Podcast | The Feminist Project

This episode of the Maine Humanities Council’s Humanities on Demand podcast series is a recording of “The Feminist Project,” an event put on at the University of Maine at Machias on April 27th, 2015 as part of the Maine Humanities Council’s Student Humanities Ambassador program. “If not me, then who? If not now, then when?”… Read more

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Jason Read

Jason Read on Nostalgia in Mad Men

With its dapper suits, three martini lunches, and not a smartphone in sight, Mad Men is often understood to be a show about nostalgia, about a better workplace, if not a better life. Yet even the characters on the show who would seem to benefit most from these supposed good old days–the white men–fail to… Read more

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Educating for the Future Through the Past

With schools increasing their focus on science, technology, engineering and math (STEM) education, it may seem like the humanities have no place in today’s classroom. Kymberli Bryant, head of the Language Arts Department at Spruce Mountain High School, disagrees. Her students are active participants in the Local & Legendary: Maine in the Civil War project, jointly… Read more

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New Arts & Humanities, Community Outreach Grants | March 2015

Arts & Humanities    $1,000 to “Arts On The Hill,” Coastal Mountains Land Trust, Camden Arts on the hill celebrates the synergy between art and the natural landscape in the setting of Coastal Mountains Land Trust’s Beech Hill preserve in Rockport, with the goals of inspiring creativity, engaging new audiences and demonstrating the value of… Read more

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Kate_staff_photo

Social Media Highlighted in Bangor Public Humanities Day Presentation

This January, the MHC joined the University of Maine Humanities Center for the Downtown Bangor Public Humanities Day. Staff member Kate Webber presented as part of the kickoff event, a Pecha Kucha style presentation with a wide range of humanities professionals and enthusiasts. Kate discussed her role managing the MHC’s social media platforms, posing the question: “How are we interacting with the humanities… Read more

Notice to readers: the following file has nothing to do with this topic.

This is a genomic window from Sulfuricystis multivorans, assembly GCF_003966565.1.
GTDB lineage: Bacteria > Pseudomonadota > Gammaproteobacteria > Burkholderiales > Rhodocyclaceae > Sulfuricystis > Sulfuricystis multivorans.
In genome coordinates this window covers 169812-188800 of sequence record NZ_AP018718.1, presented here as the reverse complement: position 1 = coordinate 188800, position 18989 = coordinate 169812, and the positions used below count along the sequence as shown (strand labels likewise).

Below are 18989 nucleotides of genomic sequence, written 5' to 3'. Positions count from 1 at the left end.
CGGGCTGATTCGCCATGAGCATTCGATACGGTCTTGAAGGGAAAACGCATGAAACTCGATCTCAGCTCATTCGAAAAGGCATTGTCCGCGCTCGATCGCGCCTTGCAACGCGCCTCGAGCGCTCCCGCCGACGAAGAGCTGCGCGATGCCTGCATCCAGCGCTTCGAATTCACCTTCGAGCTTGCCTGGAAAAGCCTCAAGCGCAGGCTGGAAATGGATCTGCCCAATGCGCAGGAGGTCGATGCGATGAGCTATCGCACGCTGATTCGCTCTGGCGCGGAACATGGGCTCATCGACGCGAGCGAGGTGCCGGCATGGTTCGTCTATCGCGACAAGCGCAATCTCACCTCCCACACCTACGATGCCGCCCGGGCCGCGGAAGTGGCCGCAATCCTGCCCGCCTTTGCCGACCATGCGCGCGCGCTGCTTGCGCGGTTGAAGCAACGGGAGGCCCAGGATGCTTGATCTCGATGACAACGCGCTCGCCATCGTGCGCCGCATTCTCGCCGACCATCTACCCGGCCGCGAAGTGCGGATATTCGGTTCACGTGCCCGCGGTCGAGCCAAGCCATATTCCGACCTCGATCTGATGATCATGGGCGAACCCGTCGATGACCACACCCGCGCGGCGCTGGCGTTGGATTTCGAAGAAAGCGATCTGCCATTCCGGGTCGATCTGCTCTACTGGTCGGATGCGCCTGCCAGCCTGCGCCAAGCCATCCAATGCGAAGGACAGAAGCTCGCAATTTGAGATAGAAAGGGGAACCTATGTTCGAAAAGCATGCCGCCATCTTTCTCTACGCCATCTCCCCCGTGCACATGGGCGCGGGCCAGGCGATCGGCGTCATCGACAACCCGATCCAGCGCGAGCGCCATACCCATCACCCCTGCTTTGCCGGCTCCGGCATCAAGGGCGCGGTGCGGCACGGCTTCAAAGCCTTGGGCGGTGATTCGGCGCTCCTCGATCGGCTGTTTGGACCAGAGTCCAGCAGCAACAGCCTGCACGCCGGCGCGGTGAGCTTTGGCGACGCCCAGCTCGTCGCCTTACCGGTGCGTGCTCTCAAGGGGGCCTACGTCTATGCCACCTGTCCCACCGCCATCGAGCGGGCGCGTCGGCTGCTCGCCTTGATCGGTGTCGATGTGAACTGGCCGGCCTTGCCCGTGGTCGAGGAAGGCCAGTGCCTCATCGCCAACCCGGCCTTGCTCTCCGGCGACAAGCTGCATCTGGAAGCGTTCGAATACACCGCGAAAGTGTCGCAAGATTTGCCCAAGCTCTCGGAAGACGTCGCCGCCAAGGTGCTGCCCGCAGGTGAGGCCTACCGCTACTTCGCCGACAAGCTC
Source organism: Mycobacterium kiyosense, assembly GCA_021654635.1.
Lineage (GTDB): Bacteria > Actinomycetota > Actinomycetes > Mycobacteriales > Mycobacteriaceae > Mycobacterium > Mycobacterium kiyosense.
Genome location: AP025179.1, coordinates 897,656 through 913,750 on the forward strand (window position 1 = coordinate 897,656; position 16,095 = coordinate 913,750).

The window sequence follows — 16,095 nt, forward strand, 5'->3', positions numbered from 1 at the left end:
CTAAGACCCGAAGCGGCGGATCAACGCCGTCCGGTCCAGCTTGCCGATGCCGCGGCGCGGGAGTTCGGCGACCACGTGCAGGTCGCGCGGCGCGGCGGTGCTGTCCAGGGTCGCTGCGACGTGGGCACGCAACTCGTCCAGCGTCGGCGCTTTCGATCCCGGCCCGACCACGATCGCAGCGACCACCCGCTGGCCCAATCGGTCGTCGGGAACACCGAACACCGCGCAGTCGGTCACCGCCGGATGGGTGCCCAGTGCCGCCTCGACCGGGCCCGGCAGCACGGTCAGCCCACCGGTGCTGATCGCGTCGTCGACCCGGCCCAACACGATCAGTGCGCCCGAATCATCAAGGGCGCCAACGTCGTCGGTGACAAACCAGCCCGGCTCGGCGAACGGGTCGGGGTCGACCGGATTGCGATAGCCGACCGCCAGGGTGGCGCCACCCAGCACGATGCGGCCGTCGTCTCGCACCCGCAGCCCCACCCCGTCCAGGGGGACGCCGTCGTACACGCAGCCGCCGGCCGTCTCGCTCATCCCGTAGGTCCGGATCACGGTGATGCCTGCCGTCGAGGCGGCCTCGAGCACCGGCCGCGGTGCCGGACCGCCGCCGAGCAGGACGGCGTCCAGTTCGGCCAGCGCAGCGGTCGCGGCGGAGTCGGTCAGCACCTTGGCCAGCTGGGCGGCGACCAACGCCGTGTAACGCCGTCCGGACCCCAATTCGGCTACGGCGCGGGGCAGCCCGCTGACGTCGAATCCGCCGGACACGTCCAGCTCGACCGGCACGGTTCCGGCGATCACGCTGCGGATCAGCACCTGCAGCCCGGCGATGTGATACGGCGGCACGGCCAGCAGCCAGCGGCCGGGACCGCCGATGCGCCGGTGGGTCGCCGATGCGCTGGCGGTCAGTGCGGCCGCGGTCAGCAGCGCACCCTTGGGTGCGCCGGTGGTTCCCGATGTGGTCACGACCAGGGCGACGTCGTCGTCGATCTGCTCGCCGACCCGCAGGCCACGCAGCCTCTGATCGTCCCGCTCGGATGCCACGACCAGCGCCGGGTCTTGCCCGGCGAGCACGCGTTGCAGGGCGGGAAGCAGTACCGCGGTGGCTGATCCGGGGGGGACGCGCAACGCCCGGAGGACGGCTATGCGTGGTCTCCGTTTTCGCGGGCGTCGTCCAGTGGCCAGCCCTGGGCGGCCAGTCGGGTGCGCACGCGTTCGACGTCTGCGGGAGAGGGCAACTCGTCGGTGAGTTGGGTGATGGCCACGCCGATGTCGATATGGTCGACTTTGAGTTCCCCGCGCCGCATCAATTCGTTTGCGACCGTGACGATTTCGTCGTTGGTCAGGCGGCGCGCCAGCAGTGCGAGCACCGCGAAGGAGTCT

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Donald Soctomah Donald Soctomah rows a birch bark canoe with his son, also named Donald. The canoe was built based on a 21-foot Passamaquoddy canoe dating from 1850.

Committed to His Native Roots: Soctomah to Be Honored for Contributions

Executive Director Hayden Anderson was interviewed for an article in Indian Country Today highlighting Donald Soctomah, 2015 recipient of the Constance H. Carlson Prize. This is the Maine Humanities Council’s highest honor, and is awarded to an individual, institution, or group in recognition of exemplary contributions to public humanities in Maine. Here is an excerpt from Alysa… Read more

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Nora Webster cover

BOOK REVIEW| Nora Webster

Nora Webster takes place around Wexford, Ireland, an area I’m reasonably familiar with. (I kept a ‘Complete Road Atlas of Ireland’- like the Delorme Maine Gazetteer – open as I read; I like to try to visualize/imagine that way.) Taking place in the late 1960’s, I have no problem imagining that time (Nora’s older son… Read more

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Poets and Assassins

Announcing new play, “The Poets and the Assassin”

Maine Humanities Council, SPACE Gallery, and USM’s Center of Multicultural Affairs are delighted to present The Poets and The Assassin–Daughters of Iran in celebration of Women’s History Month. The play was written by MHC Board member Reza Jalali . Event information: March 12, 2015 | 6:00pm | SPACE Gallery, Portland Reza has provided the following summary of the play:  Although… Read more

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Maine National History Day 2015 Call For Judges

Do you love history? Do you support dynamic hands-on projects for students? Then we are looking for you! Sign up now to be a judge for the 2015 Maine National History Day competition, to be held at UMaine in Orono, on Saturday, March 28. Whether you’ve been a judge for several years running, or have… Read more

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Successful launch of “Hooked”

January 22 was the launch of a brand-new MHC program, Hooked: A Critical Look At Shows We Love. About 40 people gathered at Guthries in Lewiston to discuss the theme of work in the show Breaking Bad with University of Southern Maine philosophy professor Jason Read. A group of avid fans led the discussion, all… Read more